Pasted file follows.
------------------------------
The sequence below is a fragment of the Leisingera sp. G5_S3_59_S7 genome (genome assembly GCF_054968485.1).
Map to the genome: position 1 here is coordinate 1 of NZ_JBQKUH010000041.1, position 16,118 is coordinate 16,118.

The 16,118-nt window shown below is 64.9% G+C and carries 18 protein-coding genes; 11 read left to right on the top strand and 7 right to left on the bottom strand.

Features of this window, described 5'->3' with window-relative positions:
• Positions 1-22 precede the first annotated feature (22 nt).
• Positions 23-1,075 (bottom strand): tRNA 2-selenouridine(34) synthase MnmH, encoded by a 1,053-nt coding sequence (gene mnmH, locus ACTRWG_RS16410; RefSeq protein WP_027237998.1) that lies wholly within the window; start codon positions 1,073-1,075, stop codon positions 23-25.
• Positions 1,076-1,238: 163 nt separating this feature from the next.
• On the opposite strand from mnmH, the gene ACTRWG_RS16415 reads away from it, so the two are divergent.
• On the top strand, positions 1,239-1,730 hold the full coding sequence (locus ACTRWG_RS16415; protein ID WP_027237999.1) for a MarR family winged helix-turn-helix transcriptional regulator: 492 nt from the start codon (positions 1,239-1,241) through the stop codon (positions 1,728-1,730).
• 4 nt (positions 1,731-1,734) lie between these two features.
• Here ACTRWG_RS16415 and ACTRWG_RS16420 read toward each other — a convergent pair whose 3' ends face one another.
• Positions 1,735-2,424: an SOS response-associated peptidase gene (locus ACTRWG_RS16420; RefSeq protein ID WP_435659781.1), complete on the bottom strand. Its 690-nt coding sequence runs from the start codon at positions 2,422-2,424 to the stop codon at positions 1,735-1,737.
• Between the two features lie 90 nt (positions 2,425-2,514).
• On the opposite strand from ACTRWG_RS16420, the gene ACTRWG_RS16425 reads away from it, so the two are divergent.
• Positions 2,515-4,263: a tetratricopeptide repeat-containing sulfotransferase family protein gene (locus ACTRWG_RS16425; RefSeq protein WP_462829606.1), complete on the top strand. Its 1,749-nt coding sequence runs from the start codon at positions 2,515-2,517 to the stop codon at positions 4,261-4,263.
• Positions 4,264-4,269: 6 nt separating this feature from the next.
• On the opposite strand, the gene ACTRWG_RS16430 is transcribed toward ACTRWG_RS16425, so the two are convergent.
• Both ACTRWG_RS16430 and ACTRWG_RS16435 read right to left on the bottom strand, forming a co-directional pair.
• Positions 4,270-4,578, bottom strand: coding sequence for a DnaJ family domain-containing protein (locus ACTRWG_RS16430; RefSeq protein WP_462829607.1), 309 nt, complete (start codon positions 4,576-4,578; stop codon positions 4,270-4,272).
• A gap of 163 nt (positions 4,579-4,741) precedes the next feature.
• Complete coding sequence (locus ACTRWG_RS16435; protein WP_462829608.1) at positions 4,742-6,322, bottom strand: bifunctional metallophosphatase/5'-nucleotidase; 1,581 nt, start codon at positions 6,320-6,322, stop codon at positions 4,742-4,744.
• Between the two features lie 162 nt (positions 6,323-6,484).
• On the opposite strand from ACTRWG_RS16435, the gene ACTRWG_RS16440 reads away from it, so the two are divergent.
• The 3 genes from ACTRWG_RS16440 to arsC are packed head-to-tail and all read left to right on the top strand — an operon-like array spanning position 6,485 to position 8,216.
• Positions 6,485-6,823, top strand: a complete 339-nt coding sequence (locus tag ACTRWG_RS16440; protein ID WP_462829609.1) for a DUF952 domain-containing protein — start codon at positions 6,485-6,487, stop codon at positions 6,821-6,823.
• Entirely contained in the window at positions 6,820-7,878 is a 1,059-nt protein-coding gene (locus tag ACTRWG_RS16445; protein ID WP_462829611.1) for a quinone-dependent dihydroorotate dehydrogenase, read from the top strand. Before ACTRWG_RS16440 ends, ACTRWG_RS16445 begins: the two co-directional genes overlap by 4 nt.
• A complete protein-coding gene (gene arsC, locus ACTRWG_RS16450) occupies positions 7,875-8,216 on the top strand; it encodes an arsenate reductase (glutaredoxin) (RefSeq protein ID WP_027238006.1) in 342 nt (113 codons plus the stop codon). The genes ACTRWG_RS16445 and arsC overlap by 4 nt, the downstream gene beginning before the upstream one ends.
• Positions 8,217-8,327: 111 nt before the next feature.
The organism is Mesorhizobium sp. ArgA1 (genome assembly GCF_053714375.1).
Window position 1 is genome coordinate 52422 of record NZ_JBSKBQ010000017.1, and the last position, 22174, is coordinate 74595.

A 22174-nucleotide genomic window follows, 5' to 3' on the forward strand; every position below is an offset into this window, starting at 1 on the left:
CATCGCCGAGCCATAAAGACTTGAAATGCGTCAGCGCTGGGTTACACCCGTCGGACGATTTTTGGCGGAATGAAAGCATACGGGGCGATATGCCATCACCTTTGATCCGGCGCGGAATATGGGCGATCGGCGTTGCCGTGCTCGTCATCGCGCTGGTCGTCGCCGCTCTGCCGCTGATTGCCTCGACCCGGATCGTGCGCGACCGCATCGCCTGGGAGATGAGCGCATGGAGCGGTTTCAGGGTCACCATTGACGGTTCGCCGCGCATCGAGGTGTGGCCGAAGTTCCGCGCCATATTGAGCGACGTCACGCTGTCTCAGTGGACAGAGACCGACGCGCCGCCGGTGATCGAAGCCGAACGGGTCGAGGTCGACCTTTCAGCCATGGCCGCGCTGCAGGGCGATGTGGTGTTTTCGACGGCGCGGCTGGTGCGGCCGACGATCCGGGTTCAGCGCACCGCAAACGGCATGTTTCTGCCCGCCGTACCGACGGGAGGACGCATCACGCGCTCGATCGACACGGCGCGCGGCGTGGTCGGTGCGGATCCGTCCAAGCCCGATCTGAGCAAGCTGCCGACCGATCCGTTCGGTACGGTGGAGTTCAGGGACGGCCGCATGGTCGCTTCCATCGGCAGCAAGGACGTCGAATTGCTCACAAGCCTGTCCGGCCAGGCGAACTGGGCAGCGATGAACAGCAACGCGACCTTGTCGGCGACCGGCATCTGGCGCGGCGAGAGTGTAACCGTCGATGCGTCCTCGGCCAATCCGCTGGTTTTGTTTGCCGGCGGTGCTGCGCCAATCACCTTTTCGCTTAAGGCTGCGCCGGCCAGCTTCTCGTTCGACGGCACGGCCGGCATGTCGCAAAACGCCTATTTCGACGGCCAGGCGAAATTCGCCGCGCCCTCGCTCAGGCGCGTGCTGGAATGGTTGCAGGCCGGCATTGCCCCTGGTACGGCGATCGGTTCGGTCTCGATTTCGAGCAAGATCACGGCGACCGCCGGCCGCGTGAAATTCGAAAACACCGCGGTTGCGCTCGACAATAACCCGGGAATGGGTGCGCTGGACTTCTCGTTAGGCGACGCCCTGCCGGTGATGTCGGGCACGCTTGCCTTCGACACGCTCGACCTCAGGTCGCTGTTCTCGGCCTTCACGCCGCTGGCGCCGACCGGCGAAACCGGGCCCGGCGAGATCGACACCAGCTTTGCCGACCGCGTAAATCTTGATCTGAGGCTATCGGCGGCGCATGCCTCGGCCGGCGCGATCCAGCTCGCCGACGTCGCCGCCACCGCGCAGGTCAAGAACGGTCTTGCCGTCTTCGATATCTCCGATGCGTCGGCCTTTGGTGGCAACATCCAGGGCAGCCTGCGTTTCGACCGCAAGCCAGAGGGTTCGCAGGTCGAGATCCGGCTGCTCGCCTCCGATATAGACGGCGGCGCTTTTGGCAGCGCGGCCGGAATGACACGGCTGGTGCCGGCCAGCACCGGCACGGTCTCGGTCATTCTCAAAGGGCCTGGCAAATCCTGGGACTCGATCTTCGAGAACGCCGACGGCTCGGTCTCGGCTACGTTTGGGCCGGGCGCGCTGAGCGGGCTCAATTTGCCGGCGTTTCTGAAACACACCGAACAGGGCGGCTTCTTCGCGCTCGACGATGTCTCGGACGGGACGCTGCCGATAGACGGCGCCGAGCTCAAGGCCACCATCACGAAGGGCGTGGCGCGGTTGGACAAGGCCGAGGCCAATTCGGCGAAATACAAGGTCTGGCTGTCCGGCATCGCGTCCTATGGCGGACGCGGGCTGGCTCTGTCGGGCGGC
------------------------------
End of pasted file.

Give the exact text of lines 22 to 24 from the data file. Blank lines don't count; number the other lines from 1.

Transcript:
• Between the two features lie 162 nt (positions 6,323-6,484).
• On the opposite strand from ACTRWG_RS16435, the gene ACTRWG_RS16440 reads away from it, so the two are divergent.
• The 3 genes from ACTRWG_RS16440 to arsC are packed head-to-tail and all read left to right on the top strand — an operon-like array spanning position 6,485 to position 8,216.